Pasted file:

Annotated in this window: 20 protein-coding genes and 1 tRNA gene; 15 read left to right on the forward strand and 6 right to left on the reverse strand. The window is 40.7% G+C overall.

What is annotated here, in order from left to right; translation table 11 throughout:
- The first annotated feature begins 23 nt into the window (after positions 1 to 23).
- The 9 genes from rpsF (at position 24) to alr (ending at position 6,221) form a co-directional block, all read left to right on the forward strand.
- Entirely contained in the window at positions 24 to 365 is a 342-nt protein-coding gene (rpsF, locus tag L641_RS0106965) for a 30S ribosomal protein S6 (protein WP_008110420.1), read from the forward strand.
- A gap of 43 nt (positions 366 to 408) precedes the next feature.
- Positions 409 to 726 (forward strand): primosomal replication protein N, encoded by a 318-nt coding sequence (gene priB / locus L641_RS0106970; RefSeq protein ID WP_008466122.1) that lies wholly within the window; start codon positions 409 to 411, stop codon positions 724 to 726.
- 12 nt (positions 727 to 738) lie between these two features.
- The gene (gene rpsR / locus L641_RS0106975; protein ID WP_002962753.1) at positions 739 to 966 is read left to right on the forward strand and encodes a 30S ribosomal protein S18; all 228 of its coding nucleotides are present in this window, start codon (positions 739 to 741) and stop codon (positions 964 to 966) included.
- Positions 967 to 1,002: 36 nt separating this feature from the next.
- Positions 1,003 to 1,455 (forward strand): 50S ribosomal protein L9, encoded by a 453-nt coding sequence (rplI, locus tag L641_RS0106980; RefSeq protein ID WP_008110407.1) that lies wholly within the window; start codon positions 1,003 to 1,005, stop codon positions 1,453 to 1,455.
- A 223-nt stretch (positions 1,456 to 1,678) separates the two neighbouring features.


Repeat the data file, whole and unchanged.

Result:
Annotated in this window: 20 protein-coding genes and 1 tRNA gene; 15 read left to right on the forward strand and 6 right to left on the reverse strand. The window is 40.7% G+C overall.

What is annotated here, in order from left to right; translation table 11 throughout:
- The first annotated feature begins 23 nt into the window (after positions 1 to 23).
- The 9 genes from rpsF (at position 24) to alr (ending at position 6,221) form a co-directional block, all read left to right on the forward strand.
- Entirely contained in the window at positions 24 to 365 is a 342-nt protein-coding gene (rpsF, locus tag L641_RS0106965) for a 30S ribosomal protein S6 (protein WP_008110420.1), read from the forward strand.
- A gap of 43 nt (positions 366 to 408) precedes the next feature.
- Positions 409 to 726 (forward strand): primosomal replication protein N, encoded by a 318-nt coding sequence (gene priB / locus L641_RS0106970; RefSeq protein ID WP_008466122.1) that lies wholly within the window; start codon positions 409 to 411, stop codon positions 724 to 726.
- 12 nt (positions 727 to 738) lie between these two features.
- The gene (gene rpsR / locus L641_RS0106975; protein ID WP_002962753.1) at positions 739 to 966 is read left to right on the forward strand and encodes a 30S ribosomal protein S18; all 228 of its coding nucleotides are present in this window, start codon (positions 739 to 741) and stop codon (positions 964 to 966) included.
- Positions 967 to 1,002: 36 nt separating this feature from the next.
- Positions 1,003 to 1,455 (forward strand): 50S ribosomal protein L9, encoded by a 453-nt coding sequence (rplI, locus tag L641_RS0106980; RefSeq protein ID WP_008110407.1) that lies wholly within the window; start codon positions 1,003 to 1,005, stop codon positions 1,453 to 1,455.
- A 223-nt stretch (positions 1,456 to 1,678) separates the two neighbouring features.